I am no expert in health care policy but I do know what it cost to be fat and sick. I know that if I did not have health insurance it would cost a lot more and I would be in much worse shape than I am now. I think that healthcare policy requires a more comprehensive common sense approach only made complicated by the lobbyist for this industry.
I also know that in this country there is less emphasis on preventative care and a major emphasis on medicinal maintenance when someone becomes ill. There is a pill (and profit) connected to every conceivable condition – conditions that by and large can be avoided if we had a different relationship to food and health. In 2009, health care accounted for 16% of America’s Gross Domestic Product (GDP) with the expectation that this will increase by nearly 10% by 2025. We have a population that is living longer with chronic conditions driving up overall costs associated with health care. Overall, we have a more obese and less healthy overall population in this country. And the health care lobbying efforts have ensured that our leaders continue health care policy to place emphasis on maintenance rather than prevention.
Prevention advocates argue that using such an approach in the context of healthcare policy would result in reigning in increasing healthcare costs and creating a more healthy society. “The Trust for America’s Health reported that prevention programs could save the country more than $16 billion annually within five years, a return of $5.60 per dollar invested. The Commonwealth Fund estimated that reduced tobacco use and decline in obesity would lower national health expenditures by $474 billion over ten years.” At a time where we are talking about reducing deficits and spending, this is an opportune time to really focus on this issue.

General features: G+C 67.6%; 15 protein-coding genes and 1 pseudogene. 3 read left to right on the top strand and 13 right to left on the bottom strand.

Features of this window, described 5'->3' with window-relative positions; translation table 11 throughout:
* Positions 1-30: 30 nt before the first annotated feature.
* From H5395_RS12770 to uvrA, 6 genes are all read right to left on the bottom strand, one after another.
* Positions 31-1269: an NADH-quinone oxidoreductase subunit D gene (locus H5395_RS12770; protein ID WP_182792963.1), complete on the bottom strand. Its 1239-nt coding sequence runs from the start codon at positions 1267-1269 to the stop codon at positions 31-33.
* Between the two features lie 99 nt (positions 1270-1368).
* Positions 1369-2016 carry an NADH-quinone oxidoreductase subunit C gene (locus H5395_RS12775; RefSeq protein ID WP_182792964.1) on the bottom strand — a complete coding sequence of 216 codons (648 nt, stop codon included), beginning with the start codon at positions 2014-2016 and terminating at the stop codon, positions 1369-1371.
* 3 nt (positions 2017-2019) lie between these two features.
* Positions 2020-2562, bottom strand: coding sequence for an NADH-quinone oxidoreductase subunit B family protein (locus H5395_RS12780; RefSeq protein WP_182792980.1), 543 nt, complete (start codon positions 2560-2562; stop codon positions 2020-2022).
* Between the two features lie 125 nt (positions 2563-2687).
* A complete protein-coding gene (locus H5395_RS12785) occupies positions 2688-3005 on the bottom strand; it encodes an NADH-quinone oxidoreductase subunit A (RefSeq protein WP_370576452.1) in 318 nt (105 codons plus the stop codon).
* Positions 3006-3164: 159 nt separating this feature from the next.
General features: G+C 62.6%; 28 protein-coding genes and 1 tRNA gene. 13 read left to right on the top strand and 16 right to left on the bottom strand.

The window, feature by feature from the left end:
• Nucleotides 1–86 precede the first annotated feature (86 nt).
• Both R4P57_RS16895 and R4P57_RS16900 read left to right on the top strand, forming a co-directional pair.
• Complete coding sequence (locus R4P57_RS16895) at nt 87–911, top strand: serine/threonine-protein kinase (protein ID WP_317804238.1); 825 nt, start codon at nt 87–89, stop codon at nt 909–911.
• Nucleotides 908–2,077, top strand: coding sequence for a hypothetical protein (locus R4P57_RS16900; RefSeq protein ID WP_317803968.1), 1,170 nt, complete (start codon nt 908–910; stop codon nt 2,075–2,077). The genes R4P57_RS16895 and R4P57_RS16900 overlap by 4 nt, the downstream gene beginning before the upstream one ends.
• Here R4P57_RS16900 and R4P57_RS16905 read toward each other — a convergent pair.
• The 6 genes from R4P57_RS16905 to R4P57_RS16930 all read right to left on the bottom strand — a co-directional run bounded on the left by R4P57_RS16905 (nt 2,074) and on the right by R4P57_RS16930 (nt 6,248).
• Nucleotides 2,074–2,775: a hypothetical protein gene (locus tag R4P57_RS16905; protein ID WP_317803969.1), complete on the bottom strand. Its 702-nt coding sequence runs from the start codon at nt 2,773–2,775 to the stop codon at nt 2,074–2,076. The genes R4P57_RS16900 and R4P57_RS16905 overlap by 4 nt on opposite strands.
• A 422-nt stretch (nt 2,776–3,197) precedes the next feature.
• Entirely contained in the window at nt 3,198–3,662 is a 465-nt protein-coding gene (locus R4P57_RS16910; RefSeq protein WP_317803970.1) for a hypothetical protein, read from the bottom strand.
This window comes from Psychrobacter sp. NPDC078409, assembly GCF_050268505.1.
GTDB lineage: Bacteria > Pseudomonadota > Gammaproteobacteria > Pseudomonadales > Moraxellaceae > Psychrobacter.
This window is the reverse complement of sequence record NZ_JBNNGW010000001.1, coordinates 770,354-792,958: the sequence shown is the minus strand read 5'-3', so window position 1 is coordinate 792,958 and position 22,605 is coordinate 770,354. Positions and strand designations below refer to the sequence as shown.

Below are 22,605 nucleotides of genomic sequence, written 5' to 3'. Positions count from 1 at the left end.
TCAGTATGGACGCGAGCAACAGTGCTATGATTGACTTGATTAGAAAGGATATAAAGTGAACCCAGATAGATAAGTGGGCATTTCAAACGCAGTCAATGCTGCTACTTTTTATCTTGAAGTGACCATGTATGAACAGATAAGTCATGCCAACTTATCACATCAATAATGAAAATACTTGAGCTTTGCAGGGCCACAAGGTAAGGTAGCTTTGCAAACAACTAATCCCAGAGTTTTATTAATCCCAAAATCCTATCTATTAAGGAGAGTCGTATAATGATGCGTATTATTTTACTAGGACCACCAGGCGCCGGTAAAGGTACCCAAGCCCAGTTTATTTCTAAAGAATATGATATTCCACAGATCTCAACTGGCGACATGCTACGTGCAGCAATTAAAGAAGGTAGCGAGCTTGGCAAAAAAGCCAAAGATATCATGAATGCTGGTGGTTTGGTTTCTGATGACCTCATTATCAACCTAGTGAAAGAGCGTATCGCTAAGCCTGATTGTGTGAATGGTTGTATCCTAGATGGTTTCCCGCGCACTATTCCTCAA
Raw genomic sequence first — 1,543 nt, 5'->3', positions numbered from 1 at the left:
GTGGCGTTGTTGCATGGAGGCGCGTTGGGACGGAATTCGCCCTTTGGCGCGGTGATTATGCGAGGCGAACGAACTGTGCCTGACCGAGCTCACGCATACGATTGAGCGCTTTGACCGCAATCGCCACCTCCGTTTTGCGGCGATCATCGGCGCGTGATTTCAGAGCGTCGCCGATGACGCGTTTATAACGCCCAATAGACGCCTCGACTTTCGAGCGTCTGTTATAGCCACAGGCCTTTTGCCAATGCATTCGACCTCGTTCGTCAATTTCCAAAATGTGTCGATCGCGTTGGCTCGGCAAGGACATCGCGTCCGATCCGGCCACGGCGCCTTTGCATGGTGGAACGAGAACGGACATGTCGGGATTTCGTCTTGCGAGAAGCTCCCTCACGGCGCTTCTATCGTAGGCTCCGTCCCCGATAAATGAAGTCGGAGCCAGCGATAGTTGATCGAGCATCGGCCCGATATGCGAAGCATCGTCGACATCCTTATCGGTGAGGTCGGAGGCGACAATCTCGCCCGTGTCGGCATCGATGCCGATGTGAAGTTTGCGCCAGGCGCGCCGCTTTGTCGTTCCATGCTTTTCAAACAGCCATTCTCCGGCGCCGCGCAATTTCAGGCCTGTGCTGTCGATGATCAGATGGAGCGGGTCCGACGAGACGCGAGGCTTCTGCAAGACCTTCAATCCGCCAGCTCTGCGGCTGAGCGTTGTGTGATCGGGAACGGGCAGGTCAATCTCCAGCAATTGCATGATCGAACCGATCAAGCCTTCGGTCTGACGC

Unfortunately, though many Americans are indoctrinated to eat and drink to excess the wrong things, the real problem is that our policies and national leaders protect the very companies that benefit financially from our illnesses; this means the capacity to advocate for a sensible approach to health care policy against these powerful corporations is more than difficult. For example, according to the Center for Responsive Politics, in 2005 there were 535 members of Congress compared to 2,084 health care lobbyist; this means for every member of Congress, there was approximately 3.8 lobbyist lobbying them on behalf of various drug and health insurance companies. Further, according to OurFuture.org, in 2004 the health industry was credited with giving approximately $14M to 11 members of Congress who were created with negotiating the Bush Medicare Plan.
So what are the costs associated with chronic disease in America? Let’s take my personal favorite chronic illness, diabetes.
There are a total of 25.8 million children and adults in the United States which means that 8.3% of the population has diabetes with approximately 7 million undiagnosed. As of 2010, 1.9 million new cases of diabetes were diagnosed in people 20 and over. This is part of the reason why there has been a substantive increase in the number of diabetes related advertising and why we’ve begun to experience a sense of “normalcy” relative to diabetes. Rather than focus on preventing Type 2 which is largely tied to weight, we are being socialized to learn to live with it. There are approximately 79 million pre-diabetics in the United States; for diabetes drug companies and companies that produce lancets, blood glucose readers, and diabetes related products, that’s a lot of potential customers and money.
After adjusting for population age differences, a 2007-2009 national survey data for people diagnosed with diabetes, age 20 years or older showed that 7.1% were non-Hispanic Whites, 8.4% were Asian Americans, while non-Hispanic Blacks and Hispanics made up 12.6% and 11.8% respectively of those diagnosed.
There are a host of other related conditions associated with diabetes including:
Heart disease and stroke